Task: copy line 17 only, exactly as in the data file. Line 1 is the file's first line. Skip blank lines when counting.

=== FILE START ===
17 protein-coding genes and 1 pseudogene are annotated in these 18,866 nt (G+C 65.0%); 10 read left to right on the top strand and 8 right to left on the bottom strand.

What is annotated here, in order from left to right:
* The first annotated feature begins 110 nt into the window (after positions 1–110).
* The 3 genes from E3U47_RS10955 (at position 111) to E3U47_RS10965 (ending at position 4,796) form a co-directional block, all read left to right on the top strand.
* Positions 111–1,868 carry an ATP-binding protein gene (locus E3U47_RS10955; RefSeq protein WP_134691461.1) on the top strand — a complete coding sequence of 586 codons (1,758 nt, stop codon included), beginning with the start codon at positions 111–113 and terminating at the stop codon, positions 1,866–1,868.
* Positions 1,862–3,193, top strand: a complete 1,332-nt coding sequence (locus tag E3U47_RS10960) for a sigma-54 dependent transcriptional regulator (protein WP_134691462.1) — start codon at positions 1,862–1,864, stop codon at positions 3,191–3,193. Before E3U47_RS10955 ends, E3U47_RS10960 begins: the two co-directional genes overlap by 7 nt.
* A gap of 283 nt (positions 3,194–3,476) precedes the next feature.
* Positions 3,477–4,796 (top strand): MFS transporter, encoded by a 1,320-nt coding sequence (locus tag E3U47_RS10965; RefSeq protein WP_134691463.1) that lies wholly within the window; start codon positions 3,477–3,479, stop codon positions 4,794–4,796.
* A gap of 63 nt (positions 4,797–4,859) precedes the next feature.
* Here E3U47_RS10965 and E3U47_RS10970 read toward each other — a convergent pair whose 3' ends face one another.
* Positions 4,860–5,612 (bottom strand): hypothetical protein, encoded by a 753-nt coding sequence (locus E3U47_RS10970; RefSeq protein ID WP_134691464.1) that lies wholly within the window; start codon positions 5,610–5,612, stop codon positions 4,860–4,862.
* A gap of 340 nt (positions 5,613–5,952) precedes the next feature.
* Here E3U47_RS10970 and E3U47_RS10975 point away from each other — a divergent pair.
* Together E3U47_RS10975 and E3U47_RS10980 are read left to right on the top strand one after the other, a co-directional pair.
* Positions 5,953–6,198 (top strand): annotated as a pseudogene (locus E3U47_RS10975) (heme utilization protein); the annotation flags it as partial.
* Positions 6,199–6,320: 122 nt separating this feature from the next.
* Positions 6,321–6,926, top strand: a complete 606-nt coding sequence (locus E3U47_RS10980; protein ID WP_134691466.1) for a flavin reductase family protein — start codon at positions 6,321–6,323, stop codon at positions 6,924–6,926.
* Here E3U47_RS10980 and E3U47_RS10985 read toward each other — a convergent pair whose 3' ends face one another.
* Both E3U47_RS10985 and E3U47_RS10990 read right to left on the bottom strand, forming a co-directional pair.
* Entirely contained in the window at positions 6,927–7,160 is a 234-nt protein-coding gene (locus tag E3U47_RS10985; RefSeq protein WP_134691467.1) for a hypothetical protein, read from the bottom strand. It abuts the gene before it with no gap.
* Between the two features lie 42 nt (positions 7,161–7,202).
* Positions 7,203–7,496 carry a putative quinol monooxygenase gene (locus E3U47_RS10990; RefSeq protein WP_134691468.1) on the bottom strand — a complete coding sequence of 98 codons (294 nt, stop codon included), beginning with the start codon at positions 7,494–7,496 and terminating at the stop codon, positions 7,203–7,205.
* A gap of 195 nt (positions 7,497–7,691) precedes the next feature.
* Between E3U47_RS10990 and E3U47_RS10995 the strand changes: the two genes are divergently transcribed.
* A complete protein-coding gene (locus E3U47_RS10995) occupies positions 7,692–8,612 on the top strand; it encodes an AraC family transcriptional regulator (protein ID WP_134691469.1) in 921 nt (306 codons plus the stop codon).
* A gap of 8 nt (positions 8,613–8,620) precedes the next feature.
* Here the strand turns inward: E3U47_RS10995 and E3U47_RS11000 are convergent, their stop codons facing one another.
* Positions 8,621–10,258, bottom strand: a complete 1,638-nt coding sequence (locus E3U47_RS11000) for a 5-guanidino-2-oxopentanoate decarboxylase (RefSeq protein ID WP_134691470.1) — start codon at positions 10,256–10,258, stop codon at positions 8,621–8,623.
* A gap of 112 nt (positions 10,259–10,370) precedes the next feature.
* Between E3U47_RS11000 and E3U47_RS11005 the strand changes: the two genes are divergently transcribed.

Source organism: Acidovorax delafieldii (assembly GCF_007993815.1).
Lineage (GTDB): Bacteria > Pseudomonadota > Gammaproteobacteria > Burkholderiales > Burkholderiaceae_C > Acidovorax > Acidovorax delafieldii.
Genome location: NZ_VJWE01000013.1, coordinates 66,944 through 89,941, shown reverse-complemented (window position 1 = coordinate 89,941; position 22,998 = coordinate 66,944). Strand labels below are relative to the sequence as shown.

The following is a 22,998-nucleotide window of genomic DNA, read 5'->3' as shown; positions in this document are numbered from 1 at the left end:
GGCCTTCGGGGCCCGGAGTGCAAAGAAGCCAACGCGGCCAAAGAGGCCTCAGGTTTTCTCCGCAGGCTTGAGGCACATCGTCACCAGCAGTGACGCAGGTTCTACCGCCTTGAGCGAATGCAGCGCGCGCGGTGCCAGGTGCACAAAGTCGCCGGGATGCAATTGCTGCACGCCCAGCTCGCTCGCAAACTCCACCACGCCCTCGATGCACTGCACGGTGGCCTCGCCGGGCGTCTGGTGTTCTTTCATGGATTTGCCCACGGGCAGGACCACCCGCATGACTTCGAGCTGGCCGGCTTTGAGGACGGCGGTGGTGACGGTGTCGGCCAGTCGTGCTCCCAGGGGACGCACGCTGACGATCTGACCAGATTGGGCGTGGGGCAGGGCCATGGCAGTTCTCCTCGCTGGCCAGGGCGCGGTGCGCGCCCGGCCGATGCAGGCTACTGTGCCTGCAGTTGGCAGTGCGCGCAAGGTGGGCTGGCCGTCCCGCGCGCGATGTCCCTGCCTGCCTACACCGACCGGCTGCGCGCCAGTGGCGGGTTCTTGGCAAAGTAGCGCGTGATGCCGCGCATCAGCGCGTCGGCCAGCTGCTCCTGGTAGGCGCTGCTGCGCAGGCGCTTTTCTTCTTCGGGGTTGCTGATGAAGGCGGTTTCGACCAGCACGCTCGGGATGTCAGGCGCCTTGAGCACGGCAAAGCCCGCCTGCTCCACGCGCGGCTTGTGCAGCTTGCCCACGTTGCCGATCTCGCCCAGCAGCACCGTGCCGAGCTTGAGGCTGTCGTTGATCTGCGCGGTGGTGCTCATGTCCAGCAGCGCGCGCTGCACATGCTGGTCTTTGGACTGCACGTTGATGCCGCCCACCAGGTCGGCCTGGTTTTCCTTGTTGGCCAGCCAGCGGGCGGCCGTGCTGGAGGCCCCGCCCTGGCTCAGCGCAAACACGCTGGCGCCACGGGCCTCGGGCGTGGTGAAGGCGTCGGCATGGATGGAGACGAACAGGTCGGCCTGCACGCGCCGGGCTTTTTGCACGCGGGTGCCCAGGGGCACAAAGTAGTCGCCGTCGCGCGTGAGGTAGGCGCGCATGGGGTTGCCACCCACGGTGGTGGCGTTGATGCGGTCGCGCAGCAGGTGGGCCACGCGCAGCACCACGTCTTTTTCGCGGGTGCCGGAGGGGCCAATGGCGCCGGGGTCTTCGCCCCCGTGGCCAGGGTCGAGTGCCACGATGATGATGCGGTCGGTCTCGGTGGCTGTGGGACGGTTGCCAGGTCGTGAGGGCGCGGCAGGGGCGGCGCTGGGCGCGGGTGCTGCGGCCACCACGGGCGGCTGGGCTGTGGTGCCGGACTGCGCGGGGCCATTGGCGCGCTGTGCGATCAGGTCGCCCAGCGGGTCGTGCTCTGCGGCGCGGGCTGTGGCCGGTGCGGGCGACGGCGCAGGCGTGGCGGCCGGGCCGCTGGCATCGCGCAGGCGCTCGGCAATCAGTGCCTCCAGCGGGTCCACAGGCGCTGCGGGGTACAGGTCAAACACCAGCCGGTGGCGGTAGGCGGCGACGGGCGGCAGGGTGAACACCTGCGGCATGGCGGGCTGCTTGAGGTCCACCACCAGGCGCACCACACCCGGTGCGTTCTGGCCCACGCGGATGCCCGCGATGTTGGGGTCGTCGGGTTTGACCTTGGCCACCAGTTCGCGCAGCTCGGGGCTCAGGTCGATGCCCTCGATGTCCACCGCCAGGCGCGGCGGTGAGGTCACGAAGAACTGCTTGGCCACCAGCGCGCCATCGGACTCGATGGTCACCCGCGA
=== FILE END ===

* Positions 6,321–6,926, top strand: a complete 606-nt coding sequence (locus E3U47_RS10980; protein ID WP_134691466.1) for a flavin reductase family protein — start codon at positions 6,321–6,323, stop codon at positions 6,924–6,926.